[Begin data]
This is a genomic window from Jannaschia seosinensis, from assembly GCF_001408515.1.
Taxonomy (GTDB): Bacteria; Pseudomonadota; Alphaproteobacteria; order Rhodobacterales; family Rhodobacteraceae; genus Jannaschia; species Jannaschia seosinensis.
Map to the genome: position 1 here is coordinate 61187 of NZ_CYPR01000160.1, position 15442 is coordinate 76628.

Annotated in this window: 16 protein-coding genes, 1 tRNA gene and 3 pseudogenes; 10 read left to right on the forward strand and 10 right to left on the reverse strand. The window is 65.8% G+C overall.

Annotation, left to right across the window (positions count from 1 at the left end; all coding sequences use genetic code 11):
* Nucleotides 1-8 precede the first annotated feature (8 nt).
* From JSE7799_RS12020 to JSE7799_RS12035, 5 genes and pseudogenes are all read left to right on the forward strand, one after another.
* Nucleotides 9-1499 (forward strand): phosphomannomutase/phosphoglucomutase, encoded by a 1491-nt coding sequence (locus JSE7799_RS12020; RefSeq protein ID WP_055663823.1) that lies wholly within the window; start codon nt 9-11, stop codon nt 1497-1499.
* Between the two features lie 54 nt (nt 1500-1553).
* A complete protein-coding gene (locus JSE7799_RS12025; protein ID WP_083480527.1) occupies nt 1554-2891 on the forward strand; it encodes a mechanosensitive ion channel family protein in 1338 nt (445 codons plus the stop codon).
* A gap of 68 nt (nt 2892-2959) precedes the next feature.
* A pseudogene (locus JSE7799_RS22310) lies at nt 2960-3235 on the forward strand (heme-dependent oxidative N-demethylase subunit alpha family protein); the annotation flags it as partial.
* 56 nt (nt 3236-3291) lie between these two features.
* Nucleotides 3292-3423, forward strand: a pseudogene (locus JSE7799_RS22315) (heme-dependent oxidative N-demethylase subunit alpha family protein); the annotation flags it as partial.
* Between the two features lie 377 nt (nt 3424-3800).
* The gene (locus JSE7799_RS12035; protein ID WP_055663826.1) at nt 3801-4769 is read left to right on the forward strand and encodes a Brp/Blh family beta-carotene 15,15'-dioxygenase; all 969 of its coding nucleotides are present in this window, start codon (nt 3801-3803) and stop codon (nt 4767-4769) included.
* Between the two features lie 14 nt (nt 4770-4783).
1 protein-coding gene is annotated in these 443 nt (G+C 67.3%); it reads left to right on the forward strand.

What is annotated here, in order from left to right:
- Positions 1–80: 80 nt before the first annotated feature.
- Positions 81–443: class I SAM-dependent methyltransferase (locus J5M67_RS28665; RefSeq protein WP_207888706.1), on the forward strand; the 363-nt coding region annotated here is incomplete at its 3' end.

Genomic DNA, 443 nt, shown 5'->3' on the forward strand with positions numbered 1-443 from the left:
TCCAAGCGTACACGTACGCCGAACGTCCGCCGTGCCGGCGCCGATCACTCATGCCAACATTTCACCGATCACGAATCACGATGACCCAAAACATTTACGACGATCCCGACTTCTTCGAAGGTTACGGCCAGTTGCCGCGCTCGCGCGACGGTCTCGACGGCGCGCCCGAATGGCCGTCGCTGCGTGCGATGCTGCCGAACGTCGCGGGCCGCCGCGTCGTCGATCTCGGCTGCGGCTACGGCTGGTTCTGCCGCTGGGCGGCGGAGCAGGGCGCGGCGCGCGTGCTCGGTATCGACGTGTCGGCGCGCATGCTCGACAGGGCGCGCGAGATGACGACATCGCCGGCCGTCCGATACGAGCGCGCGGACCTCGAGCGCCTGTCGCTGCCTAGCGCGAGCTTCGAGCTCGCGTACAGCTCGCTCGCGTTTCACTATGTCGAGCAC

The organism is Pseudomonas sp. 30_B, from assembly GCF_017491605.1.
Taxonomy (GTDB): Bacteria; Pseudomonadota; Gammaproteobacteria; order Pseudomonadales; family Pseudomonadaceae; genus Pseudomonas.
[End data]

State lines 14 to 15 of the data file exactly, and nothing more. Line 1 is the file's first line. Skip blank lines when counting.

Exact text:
* Nucleotides 3292-3423, forward strand: a pseudogene (locus JSE7799_RS22315) (heme-dependent oxidative N-demethylase subunit alpha family protein); the annotation flags it as partial.
* Between the two features lie 377 nt (nt 3424-3800).